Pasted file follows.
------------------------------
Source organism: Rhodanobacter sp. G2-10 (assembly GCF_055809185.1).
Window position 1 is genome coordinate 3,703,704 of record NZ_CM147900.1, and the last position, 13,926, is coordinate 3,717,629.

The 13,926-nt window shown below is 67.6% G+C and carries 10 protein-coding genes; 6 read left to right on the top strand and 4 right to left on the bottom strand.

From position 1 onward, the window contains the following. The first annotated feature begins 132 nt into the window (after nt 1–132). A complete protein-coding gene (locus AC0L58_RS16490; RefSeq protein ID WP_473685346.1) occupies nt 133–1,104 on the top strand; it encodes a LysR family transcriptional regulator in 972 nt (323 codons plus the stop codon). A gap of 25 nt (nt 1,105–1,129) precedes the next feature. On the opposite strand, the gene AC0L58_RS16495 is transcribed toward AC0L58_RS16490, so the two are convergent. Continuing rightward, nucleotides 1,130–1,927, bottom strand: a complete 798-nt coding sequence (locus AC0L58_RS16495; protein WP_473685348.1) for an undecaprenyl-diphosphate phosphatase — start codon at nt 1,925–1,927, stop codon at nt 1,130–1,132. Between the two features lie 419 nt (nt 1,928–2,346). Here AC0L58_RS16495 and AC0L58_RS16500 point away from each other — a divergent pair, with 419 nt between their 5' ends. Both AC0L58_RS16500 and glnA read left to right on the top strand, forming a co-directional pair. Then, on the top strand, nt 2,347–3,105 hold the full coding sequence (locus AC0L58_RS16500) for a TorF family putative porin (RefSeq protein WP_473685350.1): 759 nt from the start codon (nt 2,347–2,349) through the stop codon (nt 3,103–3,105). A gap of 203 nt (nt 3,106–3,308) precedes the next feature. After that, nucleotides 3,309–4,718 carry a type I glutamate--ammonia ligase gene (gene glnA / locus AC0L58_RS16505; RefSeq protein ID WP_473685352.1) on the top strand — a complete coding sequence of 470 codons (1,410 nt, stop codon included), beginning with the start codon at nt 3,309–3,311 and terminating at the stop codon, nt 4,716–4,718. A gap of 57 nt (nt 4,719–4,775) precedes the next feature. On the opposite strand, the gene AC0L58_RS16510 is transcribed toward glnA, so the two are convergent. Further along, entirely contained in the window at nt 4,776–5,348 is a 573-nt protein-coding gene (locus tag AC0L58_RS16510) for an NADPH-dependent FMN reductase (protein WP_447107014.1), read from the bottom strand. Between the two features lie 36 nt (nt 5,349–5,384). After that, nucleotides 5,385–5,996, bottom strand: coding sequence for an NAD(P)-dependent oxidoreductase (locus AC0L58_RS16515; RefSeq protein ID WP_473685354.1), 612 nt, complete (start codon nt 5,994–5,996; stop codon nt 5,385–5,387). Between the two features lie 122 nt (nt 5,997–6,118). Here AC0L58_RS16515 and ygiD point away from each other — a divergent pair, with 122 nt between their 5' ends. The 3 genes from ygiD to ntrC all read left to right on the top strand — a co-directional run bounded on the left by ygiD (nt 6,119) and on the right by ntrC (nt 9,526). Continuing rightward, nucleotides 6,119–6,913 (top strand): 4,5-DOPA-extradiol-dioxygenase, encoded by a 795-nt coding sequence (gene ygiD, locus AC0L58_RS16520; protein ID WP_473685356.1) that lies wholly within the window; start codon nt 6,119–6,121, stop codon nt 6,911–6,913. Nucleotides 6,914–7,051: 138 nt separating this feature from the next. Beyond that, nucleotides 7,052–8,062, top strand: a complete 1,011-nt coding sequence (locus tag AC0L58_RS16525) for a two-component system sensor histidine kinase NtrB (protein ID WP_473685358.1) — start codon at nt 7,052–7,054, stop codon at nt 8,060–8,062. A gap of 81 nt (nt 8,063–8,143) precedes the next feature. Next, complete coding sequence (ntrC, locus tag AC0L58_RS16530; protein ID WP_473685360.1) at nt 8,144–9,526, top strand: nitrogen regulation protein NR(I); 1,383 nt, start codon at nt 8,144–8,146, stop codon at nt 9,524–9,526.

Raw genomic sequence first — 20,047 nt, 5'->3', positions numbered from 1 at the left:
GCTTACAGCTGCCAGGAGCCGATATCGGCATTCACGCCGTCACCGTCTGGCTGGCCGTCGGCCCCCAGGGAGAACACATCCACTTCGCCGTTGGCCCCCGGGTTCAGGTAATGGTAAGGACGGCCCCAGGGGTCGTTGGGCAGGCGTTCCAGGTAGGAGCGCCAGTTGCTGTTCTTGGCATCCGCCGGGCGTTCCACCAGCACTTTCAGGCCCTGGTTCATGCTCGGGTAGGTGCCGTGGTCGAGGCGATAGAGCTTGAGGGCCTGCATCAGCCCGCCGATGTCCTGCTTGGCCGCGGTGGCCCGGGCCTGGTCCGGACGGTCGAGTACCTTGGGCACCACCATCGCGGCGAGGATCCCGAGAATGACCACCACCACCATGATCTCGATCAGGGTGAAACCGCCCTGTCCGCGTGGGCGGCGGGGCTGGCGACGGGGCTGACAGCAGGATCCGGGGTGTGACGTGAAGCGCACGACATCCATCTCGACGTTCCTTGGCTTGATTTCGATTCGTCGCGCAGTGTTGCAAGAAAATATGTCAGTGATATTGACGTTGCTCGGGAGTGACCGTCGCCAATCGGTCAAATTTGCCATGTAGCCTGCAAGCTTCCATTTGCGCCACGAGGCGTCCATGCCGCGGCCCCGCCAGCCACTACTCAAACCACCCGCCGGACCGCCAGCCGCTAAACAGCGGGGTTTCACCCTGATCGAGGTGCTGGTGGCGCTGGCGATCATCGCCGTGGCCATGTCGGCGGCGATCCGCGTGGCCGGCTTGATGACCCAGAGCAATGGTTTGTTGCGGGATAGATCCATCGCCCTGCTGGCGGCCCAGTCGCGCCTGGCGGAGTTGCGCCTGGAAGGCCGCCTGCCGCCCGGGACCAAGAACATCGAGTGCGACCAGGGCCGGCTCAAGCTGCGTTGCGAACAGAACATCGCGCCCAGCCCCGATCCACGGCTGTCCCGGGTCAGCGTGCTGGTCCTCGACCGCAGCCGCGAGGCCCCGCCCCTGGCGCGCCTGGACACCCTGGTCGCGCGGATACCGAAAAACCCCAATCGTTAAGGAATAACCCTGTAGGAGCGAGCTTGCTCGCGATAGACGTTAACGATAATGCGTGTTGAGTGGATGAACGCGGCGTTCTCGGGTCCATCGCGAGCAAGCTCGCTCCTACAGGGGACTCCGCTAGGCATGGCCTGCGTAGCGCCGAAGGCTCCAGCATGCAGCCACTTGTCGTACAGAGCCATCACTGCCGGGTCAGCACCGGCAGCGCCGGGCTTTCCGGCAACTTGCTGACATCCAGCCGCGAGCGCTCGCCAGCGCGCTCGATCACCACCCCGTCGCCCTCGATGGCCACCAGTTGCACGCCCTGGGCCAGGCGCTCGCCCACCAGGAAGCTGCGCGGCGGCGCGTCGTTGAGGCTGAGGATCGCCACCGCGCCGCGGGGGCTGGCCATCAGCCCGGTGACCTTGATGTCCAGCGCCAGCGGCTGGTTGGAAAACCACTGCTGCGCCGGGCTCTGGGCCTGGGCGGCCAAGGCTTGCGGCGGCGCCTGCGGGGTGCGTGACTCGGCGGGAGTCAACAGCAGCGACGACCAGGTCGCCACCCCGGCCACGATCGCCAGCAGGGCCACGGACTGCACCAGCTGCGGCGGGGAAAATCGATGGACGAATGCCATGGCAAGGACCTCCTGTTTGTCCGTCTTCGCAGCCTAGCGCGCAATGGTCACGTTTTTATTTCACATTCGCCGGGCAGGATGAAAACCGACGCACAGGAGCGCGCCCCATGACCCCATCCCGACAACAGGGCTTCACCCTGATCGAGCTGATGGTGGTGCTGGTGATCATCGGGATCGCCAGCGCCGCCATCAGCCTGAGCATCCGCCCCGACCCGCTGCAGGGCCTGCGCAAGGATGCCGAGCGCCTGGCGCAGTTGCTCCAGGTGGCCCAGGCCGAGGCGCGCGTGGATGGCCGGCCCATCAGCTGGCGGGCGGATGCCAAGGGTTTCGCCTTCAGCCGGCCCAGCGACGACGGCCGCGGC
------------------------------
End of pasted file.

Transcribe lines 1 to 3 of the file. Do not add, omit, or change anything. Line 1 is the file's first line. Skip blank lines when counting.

Source organism: Rhodanobacter sp. G2-10 (assembly GCF_055809185.1).
Window position 1 is genome coordinate 3,703,704 of record NZ_CM147900.1, and the last position, 13,926, is coordinate 3,717,629.

The 13,926-nt window shown below is 67.6% G+C and carries 10 protein-coding genes; 6 read left to right on the top strand and 4 right to left on the bottom strand.